Lavender Essential Oil for Anxiety and Depression

Is lavender essential oil helpful for anxiety or depression? If so, which is the best way to take it? How much should you use?

I’ll address these questions and others right here.

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Lavender essential oil has been used for thousands of years, in part, to deal with feelings of anxiety, depression, and other factors affecting mental wellbeing. As we’ve progressed into modern times, it seems more and more people suffer from anxiety or depression, or both.

Research suggests 10% of the population faces an anxiety disorder in a given year. It’s the most common mental health-related cause of death in the United States. Heart disease is the most common physical health-related cause.

Most people who suffer anxiety also deal with some form of depression, sleep disturbance, or substance abuse.

Over the past decade, researchers have completed a significant amount of lavender-related research, which supports the way traditional medicine practitioners have used it for centuries. A new meta-analysis adds additional scientific evidence to the case for lavender as an anti-anxiety natural health solution.

What is anxiety?

Quoting the U.S. National Library of Medicine,

Anxiety is a feeling of fear, dread, and uneasiness. It might cause you to sweat, feel restless and tense, and have a rapid heartbeat. It can be a normal reaction to stress. For example, you might feel anxious when faced with a difficult problem at work, before taking a test, or before making an important decision. It can help you to cope. The anxiety may give you a boost of energy or help you focus. But for people with anxiety disorders, the fear is not temporary and can be overwhelming.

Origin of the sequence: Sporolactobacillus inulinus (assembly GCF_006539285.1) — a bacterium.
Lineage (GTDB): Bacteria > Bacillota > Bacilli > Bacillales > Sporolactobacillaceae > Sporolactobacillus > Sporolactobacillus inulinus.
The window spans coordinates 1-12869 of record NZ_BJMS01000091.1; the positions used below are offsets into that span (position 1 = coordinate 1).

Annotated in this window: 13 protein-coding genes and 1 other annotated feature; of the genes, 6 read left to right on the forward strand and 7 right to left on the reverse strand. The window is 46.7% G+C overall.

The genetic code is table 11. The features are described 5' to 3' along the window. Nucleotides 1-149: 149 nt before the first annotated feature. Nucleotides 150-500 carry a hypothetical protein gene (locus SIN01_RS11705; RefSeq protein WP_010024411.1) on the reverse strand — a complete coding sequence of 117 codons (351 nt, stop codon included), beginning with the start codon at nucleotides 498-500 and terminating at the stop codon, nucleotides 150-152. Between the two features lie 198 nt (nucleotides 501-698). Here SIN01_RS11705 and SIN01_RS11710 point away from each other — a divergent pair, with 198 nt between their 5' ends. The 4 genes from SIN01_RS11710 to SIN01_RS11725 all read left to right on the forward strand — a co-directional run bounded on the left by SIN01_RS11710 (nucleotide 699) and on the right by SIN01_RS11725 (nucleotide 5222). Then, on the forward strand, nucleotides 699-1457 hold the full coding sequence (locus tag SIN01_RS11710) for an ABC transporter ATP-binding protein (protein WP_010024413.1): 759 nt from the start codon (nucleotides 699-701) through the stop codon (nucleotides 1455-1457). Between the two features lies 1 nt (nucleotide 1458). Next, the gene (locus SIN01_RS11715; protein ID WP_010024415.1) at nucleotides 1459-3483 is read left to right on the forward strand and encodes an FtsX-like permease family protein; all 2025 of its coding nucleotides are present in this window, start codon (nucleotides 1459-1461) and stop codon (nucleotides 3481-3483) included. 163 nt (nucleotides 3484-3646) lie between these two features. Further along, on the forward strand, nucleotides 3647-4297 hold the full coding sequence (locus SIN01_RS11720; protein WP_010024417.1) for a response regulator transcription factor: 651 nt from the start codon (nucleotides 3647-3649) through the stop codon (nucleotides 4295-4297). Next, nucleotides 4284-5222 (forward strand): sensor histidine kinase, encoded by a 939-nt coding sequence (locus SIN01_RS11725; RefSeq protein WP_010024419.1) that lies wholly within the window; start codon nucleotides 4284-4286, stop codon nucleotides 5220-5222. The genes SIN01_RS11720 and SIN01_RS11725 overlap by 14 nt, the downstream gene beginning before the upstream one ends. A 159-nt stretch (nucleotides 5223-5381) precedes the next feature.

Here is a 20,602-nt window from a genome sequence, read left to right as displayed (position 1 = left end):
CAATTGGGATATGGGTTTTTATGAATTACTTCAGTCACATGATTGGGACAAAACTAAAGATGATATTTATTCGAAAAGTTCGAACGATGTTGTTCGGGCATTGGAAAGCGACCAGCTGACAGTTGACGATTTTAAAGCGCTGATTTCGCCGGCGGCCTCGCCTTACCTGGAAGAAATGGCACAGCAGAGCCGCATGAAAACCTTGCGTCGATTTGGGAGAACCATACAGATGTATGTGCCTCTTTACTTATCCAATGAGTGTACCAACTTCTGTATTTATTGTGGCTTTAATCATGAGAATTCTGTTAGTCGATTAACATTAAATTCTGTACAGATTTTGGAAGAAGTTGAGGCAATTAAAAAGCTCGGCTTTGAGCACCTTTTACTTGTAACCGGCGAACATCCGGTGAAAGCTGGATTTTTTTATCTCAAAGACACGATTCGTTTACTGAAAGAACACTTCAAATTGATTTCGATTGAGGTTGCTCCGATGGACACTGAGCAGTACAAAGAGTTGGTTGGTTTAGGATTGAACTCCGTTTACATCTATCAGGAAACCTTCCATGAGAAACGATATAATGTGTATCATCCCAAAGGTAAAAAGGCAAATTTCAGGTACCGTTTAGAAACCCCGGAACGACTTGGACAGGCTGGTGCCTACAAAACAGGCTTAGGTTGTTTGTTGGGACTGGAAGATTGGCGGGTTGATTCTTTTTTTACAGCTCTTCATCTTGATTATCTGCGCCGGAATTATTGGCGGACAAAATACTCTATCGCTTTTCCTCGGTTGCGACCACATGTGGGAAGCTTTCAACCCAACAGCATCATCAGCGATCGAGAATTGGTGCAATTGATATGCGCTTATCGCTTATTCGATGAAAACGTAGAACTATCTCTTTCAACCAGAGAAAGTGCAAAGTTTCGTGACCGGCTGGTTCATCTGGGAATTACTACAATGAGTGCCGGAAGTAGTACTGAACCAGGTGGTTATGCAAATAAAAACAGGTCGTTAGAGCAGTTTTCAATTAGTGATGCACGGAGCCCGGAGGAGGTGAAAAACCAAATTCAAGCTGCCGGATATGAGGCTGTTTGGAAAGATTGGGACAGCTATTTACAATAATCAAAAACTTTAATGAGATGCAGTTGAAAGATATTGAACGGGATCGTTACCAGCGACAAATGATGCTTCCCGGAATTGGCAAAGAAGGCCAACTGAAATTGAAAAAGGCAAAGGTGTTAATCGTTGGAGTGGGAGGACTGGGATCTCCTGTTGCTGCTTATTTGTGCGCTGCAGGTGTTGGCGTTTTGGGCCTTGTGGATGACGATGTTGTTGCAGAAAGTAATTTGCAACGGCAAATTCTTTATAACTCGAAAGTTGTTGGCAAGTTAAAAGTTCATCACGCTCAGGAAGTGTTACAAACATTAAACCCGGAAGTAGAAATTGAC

U.S. National Library of Medicine

Genetics, environment, trauma, and stress contribute to anxiety. As I explained in a recent blog post, COVID-19 infections and vaccines cause anxiety and depression in some people, likely as a result of dysfunction in serotonin and dopamine production.

Though nobody would want to live with untreated anxiety or depression, many prescription medications cause a variety of side effects. Anti-anxiety medication side effects include:

  • Amnesia
  • Delayed time to affect symptoms
  • Delirium
  • Dependency
  • Depression
  • Impaired concentration
  • Sedation
  • Withdrawal syndrome

That’s not to say they should be avoided, but it’s important to make an informed decision. Because anti-anxiety medications vary in how they affect a patient’s physiology, and anxiety has different physiological causes, it may take considerable trial and error to find one that works. So, it’s little surprise that researchers continue to search for natural ways of managing anxiety and depression and improving mental health.

One option is the use of essential oils, and lavender has been the poster-child for essential oils that help calm the mind and reduce symptoms of depression and anxiety. Unfortunately, mainstream news and big pharma often try to discredit the use of any natural health products, including essential oils.

Lavender Essential Oil Constituents and Usage

Lavender essential oil comes from the flowers and stalk, and contains more than 160 compounds. The oil is acquired through steam distillation. Though there’s some variability in the constituents, if the lavender is grown in the right environment, and harvested and distilled properly, it will be rich in therapeutic compounds.

That said, if you distilled a lavender house plant, you probably wouldn’t get much benefit from it.

High-quality lavender essential oil is rich in:

  • linlool
  • linalyl acetate
  • 1,8-cineole b-ocimene
  • terpinen-4-ol
  • camphor

In Germany, doctors often prescribe a lavender-based drug called Silexan®, which contains standardized concentrations of linalool and linalyl acetate at 36.8% and 34.2% concentrations, but the remaining 29% varies in the concentrations of other compounds. I wanted to call this out as some lavender essential oil research uses Silexan, whereas most of the research uses regular, high-quality lavender essential oil.